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Health Care Access/Use

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Heavy users of the ER are usually socioeconomically disadvantaged and have significant health problems

Increased patient volume and more severely ill patients have led to overcrowding of U.S. emergency departments (EDs). A small group of patients account for a disproportionate number of ED visits (four or more visits). These heavy ED users are more likely to be socioeconomically disadvantaged, suffer from chronic illness, and have high use of other health services than other ED users, concludes a study by Helen R. Burstin, M.D., M.P.H., of the Agency for Healthcare Research and Quality, and colleagues.

The researchers analyzed ED intake surveys, medical charts, and telephone followup interviews with 2,333 patients with select chief complaints at five urban EDs during one month in 1995. Sociodemographic predictors of frequent ED use were being a single parent, being single or divorced, having a high school education or less, and earning less than $10,000 a year. Health predictors were hospitalization in the preceding 3 months, high ratings of psychological distress, and asthma. Predictors related to access to care included identifying an ED or a hospital clinic as the primary care site, having a primary care physician (PCP), and visiting a PCP in the past month. The sole health preference predictor was preferring the ED for free care.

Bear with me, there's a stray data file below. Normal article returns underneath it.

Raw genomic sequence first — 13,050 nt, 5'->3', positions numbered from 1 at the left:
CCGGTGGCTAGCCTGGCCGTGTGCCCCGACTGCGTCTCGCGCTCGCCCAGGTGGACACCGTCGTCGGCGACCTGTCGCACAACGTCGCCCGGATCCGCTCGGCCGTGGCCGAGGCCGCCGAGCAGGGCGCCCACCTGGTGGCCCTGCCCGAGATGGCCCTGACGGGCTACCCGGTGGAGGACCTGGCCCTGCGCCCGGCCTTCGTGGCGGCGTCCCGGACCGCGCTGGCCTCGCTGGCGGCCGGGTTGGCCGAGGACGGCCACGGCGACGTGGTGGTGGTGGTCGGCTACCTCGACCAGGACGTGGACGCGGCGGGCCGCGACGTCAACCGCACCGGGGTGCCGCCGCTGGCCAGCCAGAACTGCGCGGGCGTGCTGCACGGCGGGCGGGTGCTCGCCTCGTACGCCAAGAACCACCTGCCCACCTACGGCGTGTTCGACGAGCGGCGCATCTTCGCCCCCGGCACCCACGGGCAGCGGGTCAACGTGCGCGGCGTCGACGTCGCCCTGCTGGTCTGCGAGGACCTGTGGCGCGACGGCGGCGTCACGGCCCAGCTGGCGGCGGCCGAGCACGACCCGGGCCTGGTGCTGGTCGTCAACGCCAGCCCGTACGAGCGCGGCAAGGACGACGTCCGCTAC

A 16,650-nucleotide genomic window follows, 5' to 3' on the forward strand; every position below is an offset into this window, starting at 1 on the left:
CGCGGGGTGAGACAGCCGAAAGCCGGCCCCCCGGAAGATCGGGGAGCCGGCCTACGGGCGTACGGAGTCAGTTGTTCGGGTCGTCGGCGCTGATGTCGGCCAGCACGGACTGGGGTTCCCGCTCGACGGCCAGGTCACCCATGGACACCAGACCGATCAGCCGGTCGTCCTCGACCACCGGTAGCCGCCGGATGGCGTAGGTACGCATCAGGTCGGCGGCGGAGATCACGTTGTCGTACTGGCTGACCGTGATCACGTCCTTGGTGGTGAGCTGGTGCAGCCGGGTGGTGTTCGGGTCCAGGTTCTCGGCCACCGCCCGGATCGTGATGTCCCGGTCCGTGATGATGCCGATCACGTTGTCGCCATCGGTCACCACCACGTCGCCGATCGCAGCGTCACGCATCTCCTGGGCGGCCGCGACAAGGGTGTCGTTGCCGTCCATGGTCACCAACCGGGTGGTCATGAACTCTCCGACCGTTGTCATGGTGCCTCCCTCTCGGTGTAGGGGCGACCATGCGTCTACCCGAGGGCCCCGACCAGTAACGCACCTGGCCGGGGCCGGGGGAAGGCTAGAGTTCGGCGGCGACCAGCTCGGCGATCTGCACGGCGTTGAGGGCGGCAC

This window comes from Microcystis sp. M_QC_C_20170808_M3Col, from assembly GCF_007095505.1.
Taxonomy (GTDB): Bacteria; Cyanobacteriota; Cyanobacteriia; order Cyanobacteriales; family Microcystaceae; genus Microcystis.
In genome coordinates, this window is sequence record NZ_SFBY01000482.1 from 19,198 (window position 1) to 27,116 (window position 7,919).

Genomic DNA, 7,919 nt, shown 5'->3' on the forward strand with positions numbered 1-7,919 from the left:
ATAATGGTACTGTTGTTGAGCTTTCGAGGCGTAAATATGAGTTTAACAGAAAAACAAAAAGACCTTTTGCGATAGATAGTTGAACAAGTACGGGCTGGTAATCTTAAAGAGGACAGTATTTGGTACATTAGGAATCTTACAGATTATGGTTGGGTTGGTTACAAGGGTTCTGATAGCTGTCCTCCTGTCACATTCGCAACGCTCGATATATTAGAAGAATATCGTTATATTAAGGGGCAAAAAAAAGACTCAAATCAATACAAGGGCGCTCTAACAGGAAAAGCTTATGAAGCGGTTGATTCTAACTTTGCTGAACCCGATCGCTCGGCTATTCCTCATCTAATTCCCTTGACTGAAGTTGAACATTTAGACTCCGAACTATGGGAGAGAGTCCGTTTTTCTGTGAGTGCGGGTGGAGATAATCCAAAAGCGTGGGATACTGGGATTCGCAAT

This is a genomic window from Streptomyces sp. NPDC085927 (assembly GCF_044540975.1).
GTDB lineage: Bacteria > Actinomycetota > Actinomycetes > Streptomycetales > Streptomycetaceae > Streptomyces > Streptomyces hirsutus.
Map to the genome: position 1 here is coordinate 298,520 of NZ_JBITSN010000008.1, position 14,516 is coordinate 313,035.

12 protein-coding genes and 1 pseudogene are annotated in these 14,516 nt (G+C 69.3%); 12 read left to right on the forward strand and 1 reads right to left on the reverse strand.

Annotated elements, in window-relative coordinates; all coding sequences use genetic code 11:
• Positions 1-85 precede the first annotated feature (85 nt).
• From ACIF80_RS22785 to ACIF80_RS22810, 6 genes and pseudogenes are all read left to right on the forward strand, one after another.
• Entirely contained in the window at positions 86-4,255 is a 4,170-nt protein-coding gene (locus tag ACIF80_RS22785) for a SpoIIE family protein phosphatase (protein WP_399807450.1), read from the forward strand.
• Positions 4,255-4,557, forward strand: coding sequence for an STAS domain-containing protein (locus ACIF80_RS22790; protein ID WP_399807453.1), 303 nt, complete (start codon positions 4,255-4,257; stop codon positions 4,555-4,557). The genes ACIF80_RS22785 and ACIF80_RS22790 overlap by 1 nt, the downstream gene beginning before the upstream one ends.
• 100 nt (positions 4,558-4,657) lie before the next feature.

Although frequent ED users were more severely ill than less frequent ED users, illness severity measures were not independently predictive of heavy ED use. Presence or type of health insurance was not a predictor of heavy ED use. Frequent visitors were no more willing to defer their ED visit for a clinic appointment or due to a required copayment than other patients. Thus, other approaches besides ED copayments and increased clinic availability will be needed to meet the unique needs of these patients in the emergency and primary care settings.

More details are in "Predictors and outcomes of frequent emergency department users," by Benjamin C. Sun, M.D., M.P.P., Dr. Burstin, and Troyen A. Brennan, M.D., J.D., M.P.H., in the April 2003 Academic Emergency Medicine 10, pp. 320-328.

Reprints (AHRQ Publication No. 03-R038) are available from the AHRQ Publications Clearinghouse.

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